116 3rd St SE
Cedar Rapids, Iowa 52401
CEDAR RAPIDS — Last week at Farley, the Huff family got to race with father (John), son (Ian) and grandfather (Brad) all on the same track at once.
“I was supposed to start in front of grandpa, but they waved him up next to me,” Ian said. “I couldn’t help but smile. It’s special because not everyone’s dad and grandpa can jump into a racecar and compete the way they do.”
Huff Racing owns over a dozen nostalgia racecars, built to pay respect to former area drivers Brad encountered since his days as a boy at Hawkeye Downs (where thunderstorms wiped out racing Friday night). That’s where his mother, Marcella, managed the concession stands for 25 years and his uncle, John Fare, worked the track.
Brad started working at the track himself in 1965 and started racing in the 1981 season once he got his own car, a 1966 Chevelle, he bought for $50 at a salvage yard.
That car lasted 11 seasons before Brad took three years off when John’s mother, Rexana, got sick.
After she died, the father and son found their way back to racing.
“We started building nostalgia cars, and at one time, we had 18 of them,” Brad said. “But I always say that family comes first before any racecar.”
Now the Huff family celebrates the rare chances they get to race together with father, John, officiating as the flag man for Hawkeye Downs on Fridays and Benton County Speedway on Sundays.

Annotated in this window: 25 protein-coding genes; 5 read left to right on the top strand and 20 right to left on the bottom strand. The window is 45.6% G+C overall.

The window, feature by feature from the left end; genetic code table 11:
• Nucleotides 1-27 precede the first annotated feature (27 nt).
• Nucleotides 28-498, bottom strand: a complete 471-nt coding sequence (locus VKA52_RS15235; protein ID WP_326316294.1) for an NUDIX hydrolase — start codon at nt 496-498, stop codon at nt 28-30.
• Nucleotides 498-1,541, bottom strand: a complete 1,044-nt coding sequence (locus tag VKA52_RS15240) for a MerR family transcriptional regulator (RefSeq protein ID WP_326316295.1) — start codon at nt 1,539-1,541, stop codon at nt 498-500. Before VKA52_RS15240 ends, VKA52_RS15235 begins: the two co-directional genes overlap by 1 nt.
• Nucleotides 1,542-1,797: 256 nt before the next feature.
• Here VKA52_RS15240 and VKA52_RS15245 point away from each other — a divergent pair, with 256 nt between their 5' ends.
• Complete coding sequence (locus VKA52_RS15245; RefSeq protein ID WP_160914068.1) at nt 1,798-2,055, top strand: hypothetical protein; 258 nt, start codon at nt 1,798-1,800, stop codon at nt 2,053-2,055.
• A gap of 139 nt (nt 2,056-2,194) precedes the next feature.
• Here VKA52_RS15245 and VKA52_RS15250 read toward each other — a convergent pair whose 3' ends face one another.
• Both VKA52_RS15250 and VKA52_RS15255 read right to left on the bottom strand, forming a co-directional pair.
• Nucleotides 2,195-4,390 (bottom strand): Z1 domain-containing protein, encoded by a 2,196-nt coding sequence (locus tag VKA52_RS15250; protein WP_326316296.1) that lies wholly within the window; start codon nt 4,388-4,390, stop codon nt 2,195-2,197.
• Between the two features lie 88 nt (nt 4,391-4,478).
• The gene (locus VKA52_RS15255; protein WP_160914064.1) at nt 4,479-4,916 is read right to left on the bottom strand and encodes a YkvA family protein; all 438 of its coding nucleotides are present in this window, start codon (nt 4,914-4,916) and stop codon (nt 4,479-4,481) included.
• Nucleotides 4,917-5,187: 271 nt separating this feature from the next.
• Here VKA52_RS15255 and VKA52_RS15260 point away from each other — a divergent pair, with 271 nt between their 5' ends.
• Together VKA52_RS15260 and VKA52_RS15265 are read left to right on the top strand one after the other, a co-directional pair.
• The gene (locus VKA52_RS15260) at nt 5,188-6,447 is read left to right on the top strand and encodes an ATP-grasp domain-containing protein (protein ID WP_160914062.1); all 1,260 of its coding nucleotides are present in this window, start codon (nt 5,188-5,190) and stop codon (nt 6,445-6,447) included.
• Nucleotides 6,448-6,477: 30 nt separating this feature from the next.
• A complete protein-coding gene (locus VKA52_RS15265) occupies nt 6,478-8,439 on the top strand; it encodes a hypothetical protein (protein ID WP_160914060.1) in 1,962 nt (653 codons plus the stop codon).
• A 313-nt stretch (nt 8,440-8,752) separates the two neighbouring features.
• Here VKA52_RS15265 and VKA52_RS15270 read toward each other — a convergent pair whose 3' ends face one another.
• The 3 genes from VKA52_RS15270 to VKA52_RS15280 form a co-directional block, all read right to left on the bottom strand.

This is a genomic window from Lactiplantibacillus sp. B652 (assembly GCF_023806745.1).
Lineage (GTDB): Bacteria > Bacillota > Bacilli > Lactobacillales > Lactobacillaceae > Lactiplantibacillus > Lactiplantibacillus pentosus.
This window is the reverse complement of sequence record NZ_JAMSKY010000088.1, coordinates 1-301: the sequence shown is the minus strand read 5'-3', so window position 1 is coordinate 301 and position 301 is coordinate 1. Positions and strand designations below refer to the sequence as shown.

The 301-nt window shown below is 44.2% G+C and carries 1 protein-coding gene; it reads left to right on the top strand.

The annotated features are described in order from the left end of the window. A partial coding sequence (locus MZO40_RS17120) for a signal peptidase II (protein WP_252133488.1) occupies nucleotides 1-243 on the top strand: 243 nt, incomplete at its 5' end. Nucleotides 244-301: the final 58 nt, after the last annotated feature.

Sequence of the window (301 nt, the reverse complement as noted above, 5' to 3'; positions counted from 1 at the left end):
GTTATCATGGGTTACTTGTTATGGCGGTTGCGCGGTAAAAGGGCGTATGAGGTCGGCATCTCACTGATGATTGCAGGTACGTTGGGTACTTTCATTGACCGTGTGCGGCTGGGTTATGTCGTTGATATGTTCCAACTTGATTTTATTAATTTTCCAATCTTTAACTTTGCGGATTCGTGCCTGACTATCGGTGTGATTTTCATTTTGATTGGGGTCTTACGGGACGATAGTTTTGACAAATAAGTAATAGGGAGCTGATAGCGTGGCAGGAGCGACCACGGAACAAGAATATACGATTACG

“In reality, I should have stupid written on my forehead for racing at my age,” said the nearly 72-year-old patriarch, Brad. “We’re doing it for the fun and I’m damn proud of them.”
Brad taught John, who is now teaching Ian, to “race hard and clean and be respectful.”
The trio, who admittedly share the same “hardheadedness,” say that motto applies to each other, as well.
“My dad and I have had some arguments about the cars, and still do,” John said. “But to this day, we still work side-by-side.”
Not only do the Huffs work well together in the garage, Brad has become an asset in Ian’s pit area since John is usually in the flag stand where he has to remain unbiased.
“Some of the best races I had last year were when grandpa was there and could help me after hot laps,” Ian said. “At first I wouldn’t listen, but after a couple laps of my way not working, I tried it his way. I couldn’t believe how much better the car felt doing it his way. It’s taught me to not be so hardheaded. He did it for 30 years, so he knows a lot more than me.”
The next family goal is to get John’s brother Jamie, who has his own car, in a race so all of the Huff men can race together.
“When it starts to feel like a job, it’s not fun, but we still work on (our cars) almost every night,” Ian said. “It’s something to do as a family.”